Is there still a place for rugby union on the school curriculum?
As an RFU level two coach working at a prep school in Twickenham, I would seem oddly placed to present an argument against rugby union’s inclusion in school sport.
However, my pedagogy has been formed mainly within the state school system and I think it’s time to move away from the traditional inclusion of rugby as a ‘boy’s winter sport’.
Given that less than 2% of the active population play rugby union from the age of 14+, the statistics suggest that young people grow disenfranchised with rugby before key stage four.
This is hardly surprising considering the bleak British winters, the hard hits in the tackle and the physical contact in the scrums, rucks and mauls.
All this, and the obvious physical advantages enjoyed by the boys who have hit their growth spurts earlier, makes me think state schools should start to create space in their summer timetables for tag- or touch-rugby in key stage three.
The benefits to the introduction of tag- or touch- are massive:
- Remove the fear-factor associated with contact and tackling and the introverts will flourish. The advantage no longer lies with the bigger, harder boys.
- Teachers can focus on skill development; focusing on passing and handling, agility and quickness. Perfecting the basics required for heads-up, offensive rugby.
- Educate every student to have speed in their hands, and to not rely on their bulk; by the time they reach colts rugby, their peers will have caught up with them. Size will no longer be an advantage.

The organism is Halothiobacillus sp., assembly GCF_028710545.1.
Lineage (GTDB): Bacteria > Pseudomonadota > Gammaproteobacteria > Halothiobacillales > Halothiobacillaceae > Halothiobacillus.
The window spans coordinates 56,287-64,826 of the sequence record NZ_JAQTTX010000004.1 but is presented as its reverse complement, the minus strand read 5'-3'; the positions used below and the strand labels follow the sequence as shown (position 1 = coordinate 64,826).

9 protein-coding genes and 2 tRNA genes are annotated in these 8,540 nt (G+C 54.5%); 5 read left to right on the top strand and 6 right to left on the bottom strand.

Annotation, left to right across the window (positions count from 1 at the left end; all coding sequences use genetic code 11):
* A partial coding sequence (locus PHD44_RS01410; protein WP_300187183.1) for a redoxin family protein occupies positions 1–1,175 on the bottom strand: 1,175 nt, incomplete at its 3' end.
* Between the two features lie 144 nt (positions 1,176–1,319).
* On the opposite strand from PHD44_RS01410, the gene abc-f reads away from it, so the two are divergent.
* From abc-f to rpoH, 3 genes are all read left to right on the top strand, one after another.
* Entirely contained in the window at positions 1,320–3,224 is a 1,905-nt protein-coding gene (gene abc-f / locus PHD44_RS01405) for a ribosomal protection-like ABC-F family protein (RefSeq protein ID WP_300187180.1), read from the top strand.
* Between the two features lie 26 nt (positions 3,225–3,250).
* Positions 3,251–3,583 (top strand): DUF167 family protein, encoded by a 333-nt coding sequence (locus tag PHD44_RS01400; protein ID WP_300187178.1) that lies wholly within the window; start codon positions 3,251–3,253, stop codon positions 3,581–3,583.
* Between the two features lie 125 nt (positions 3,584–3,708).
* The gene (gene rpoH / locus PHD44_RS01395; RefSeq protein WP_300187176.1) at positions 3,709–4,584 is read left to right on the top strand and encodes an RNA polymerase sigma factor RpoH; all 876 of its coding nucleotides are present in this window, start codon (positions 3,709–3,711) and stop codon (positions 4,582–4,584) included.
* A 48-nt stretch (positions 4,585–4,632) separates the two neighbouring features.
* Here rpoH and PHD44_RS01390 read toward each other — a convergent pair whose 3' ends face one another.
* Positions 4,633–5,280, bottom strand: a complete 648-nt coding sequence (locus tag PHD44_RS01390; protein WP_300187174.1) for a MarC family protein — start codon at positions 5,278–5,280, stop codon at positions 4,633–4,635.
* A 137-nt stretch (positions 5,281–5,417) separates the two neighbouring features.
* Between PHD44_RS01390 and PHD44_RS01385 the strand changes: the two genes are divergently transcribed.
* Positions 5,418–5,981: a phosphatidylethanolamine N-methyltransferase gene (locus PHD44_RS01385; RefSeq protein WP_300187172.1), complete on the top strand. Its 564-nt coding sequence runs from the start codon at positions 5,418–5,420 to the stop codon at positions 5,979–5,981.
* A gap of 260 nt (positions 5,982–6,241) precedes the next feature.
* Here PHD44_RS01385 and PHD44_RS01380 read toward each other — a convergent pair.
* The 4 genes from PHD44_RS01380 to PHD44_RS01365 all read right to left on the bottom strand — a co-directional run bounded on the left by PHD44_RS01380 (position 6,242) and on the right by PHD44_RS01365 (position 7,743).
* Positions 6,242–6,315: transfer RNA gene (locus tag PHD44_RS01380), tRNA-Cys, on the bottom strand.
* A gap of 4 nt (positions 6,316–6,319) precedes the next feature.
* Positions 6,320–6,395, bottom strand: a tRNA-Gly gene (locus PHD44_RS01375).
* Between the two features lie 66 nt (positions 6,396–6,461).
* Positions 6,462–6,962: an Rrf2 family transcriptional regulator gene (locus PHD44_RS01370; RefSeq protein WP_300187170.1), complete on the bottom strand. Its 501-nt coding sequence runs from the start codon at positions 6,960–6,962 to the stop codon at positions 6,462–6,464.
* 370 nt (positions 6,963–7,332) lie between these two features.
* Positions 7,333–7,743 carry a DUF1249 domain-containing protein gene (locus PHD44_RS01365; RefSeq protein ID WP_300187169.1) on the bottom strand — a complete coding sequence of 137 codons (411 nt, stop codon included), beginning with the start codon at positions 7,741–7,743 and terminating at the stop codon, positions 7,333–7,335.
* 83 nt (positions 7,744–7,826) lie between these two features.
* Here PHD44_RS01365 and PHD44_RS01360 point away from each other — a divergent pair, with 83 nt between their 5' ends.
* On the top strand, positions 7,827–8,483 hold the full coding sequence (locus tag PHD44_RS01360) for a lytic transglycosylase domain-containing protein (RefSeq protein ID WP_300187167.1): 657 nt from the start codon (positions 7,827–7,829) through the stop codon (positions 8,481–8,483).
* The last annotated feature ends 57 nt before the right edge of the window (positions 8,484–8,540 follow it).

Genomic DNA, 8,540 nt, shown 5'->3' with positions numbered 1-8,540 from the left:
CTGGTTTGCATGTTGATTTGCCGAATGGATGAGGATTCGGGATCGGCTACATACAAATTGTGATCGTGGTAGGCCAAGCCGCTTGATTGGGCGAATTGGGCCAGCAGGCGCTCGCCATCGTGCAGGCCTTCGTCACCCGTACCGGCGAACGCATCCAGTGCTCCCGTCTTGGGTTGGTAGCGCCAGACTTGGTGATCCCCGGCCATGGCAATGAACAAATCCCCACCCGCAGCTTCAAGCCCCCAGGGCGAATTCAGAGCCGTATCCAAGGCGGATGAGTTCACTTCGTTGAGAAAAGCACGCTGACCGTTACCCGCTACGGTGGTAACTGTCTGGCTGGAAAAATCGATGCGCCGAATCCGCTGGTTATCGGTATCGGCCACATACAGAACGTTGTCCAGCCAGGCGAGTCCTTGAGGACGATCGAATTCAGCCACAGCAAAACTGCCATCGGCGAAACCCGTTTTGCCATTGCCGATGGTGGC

- The students need not fear the elements; the sunshine and hard grounds are perfect for active, taxing rugby sessions. This will enable students to concentrate on their skill development above the circulation flowing to their finger tips.
- Introducing an invasion sport in to the summer timetable keeps students active year-round, promoting longer periods of activity throughout the curriculum, and moves away from sedentary striking and fielding games and athletics.
All aspects of rugby union should be based around the core values of the RFU, and what better way to encourage teamwork, respect, enjoyment, discipline and sportsmanship then by leveling the playing field.
Removing the contact element that affords the bigger boys an advantage, creating an enjoyable learning environment in the summer months and focusing on improving the skill levels of the students will allow for a greater amount of students to access and enjoy rugby union at key stage four or outside the school curriculum.